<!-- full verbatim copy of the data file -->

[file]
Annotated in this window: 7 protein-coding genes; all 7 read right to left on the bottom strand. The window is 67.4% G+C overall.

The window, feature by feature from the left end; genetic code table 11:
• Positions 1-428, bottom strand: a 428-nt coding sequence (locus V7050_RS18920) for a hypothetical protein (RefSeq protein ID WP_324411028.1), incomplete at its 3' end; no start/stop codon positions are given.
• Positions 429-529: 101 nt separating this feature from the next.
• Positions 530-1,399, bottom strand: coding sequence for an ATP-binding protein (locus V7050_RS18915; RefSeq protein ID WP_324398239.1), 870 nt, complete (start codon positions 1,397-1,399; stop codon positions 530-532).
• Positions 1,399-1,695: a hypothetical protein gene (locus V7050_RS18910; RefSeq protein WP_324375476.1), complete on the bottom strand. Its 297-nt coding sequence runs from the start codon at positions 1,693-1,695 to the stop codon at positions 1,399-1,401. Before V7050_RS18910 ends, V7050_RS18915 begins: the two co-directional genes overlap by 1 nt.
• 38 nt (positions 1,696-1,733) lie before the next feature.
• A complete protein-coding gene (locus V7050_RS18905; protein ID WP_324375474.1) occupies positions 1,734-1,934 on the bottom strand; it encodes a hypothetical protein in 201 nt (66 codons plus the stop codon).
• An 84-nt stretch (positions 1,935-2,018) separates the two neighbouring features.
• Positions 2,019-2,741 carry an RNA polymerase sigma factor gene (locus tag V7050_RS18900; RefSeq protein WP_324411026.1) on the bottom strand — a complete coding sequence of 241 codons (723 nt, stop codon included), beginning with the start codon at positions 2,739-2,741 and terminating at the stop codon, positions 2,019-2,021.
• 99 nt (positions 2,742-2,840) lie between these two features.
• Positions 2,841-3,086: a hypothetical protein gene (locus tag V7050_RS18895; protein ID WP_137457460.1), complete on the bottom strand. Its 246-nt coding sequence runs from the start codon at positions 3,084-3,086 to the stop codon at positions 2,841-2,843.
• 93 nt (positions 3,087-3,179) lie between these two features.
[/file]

Annotated in this window: 7 protein-coding genes; all 7 read right to left on the bottom strand. The window is 67.4% G+C overall.

The window, feature by feature from the left end; genetic code table 11:
• Positions 1-428, bottom strand: a 428-nt coding sequence (locus V7050_RS18920) for a hypothetical protein (RefSeq protein ID WP_324411028.1), incomplete at its 3' end; no start/stop codon positions are given.
• Positions 429-529: 101 nt separating this feature from the next.
• Positions 530-1,399, bottom strand: coding sequence for an ATP-binding protein (locus V7050_RS18915; RefSeq protein ID WP_324398239.1), 870 nt, complete (start codon positions 1,397-1,399; stop codon positions 530-532).
• Positions 1,399-1,695: a hypothetical protein gene (locus V7050_RS18910; RefSeq protein WP_324375476.1), complete on the bottom strand. Its 297-nt coding sequence runs from the start codon at positions 1,693-1,695 to the stop codon at positions 1,399-1,401. Before V7050_RS18910 ends, V7050_RS18915 begins: the two co-directional genes overlap by 1 nt.
• 38 nt (positions 1,696-1,733) lie before the next feature.
• A complete protein-coding gene (locus V7050_RS18905; protein ID WP_324375474.1) occupies positions 1,734-1,934 on the bottom strand; it encodes a hypothetical protein in 201 nt (66 codons plus the stop codon).
• An 84-nt stretch (positions 1,935-2,018) separates the two neighbouring features.
• Positions 2,019-2,741 carry an RNA polymerase sigma factor gene (locus tag V7050_RS18900; RefSeq protein WP_324411026.1) on the bottom strand — a complete coding sequence of 241 codons (723 nt, stop codon included), beginning with the start codon at positions 2,739-2,741 and terminating at the stop codon, positions 2,019-2,021.
• 99 nt (positions 2,742-2,840) lie between these two features.
• Positions 2,841-3,086: a hypothetical protein gene (locus tag V7050_RS18895; protein ID WP_137457460.1), complete on the bottom strand. Its 246-nt coding sequence runs from the start codon at positions 3,084-3,086 to the stop codon at positions 2,841-2,843.
• 93 nt (positions 3,087-3,179) lie between these two features.